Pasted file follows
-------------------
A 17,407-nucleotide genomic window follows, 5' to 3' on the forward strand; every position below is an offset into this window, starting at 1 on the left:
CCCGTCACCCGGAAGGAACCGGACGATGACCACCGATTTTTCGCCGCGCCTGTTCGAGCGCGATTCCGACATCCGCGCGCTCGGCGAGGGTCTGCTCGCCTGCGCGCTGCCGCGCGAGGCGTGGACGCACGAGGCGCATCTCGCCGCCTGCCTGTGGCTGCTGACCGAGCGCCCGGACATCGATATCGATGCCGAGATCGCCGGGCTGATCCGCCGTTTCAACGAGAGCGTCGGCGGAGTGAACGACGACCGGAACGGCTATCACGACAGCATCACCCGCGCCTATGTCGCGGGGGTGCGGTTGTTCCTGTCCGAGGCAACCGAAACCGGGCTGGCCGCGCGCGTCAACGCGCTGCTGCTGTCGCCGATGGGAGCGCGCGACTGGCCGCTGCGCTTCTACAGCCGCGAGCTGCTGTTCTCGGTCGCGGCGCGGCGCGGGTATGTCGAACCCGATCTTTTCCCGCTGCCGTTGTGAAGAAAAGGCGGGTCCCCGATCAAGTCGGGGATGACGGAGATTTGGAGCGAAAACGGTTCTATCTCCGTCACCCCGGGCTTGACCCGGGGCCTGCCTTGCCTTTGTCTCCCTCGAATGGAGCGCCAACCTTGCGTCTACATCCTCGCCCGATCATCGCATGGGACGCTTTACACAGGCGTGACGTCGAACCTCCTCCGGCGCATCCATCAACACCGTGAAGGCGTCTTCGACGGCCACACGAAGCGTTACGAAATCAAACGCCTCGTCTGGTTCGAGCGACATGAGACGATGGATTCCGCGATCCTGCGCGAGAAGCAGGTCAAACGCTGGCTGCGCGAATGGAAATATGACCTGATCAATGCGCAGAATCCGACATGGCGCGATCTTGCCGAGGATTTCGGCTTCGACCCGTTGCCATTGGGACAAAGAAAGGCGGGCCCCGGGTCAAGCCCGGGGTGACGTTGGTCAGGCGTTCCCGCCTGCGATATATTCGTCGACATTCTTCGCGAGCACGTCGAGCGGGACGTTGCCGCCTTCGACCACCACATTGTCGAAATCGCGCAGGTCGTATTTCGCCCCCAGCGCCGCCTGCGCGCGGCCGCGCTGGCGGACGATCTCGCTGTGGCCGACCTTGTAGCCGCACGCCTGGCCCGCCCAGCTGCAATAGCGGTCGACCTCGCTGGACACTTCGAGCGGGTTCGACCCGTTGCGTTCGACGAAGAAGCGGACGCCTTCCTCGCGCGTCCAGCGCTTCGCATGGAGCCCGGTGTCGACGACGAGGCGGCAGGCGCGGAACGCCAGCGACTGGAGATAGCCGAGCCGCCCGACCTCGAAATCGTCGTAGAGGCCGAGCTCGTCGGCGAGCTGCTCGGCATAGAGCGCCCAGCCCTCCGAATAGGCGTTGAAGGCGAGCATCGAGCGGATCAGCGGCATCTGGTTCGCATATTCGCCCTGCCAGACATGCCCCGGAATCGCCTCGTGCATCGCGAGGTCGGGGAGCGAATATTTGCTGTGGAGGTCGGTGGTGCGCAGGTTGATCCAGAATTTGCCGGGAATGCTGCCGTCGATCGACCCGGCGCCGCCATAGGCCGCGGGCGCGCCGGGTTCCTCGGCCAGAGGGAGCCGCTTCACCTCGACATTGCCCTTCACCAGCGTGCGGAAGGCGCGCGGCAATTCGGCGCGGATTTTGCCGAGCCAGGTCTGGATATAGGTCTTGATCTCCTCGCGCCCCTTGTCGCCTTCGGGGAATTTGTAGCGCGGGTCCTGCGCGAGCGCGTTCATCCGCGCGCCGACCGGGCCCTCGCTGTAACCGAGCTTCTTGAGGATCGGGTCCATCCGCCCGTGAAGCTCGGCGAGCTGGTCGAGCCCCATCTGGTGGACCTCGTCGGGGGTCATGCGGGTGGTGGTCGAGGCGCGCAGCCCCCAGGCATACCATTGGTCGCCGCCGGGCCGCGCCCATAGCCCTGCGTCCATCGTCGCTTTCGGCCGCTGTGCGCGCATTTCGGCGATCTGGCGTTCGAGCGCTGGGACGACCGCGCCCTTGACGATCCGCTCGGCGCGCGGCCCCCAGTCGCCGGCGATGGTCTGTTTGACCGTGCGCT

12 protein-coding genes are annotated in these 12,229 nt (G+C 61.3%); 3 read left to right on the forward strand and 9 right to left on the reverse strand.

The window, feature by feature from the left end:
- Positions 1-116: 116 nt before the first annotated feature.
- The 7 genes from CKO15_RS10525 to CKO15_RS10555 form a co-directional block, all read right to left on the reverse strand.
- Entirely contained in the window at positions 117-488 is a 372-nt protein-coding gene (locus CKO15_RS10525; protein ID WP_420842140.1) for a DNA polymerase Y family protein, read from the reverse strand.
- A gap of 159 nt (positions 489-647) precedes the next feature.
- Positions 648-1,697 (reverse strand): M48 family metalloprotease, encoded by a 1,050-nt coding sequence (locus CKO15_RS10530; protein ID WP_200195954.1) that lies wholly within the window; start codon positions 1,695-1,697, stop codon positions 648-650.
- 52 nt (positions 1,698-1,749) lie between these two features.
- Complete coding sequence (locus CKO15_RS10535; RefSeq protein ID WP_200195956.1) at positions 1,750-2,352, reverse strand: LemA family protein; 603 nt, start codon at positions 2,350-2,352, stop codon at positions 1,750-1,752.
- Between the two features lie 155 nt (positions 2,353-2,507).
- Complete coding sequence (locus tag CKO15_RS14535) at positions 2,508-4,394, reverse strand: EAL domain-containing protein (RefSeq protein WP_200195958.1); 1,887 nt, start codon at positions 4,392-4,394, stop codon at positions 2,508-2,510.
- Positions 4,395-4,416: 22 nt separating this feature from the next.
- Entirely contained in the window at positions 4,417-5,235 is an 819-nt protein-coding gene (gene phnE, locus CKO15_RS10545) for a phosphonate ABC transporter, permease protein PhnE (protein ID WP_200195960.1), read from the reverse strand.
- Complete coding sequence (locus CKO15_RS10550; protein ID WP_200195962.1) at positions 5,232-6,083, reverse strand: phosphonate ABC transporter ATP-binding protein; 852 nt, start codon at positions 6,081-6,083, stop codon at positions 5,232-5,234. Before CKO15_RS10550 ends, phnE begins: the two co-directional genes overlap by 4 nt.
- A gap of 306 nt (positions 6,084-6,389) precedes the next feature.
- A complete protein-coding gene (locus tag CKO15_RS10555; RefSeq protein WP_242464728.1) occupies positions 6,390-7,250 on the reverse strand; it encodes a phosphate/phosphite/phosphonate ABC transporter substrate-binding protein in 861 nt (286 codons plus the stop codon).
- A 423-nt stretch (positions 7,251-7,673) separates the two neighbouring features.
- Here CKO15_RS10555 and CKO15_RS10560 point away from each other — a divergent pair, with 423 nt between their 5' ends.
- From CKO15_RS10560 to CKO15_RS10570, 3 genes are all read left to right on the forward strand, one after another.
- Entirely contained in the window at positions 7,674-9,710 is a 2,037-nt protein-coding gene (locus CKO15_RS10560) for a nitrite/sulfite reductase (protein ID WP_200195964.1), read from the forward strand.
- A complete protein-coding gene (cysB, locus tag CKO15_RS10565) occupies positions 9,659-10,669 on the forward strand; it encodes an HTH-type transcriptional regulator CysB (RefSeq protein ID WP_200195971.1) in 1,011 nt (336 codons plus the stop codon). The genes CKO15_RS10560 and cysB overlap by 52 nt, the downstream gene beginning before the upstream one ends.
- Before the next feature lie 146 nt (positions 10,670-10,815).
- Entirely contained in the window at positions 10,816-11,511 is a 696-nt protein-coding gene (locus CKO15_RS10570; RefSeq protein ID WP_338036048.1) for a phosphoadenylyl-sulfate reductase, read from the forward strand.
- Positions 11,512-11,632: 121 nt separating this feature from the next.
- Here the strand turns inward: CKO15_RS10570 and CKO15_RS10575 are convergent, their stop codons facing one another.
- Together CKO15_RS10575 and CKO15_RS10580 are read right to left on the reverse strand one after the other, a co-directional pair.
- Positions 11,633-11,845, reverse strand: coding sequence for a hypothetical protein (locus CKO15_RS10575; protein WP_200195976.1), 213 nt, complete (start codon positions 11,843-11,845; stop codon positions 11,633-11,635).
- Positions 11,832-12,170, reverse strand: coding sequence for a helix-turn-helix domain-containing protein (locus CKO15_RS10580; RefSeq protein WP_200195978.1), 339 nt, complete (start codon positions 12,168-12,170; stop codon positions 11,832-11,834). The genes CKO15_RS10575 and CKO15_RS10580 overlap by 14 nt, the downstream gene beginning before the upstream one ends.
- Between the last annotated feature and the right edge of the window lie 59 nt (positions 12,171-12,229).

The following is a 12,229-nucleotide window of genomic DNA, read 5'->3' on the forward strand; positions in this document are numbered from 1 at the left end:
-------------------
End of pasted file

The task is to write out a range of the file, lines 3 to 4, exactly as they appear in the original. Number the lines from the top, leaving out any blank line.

12 protein-coding genes are annotated in these 12,229 nt (G+C 61.3%); 3 read left to right on the forward strand and 9 right to left on the reverse strand.

The window, feature by feature from the left end: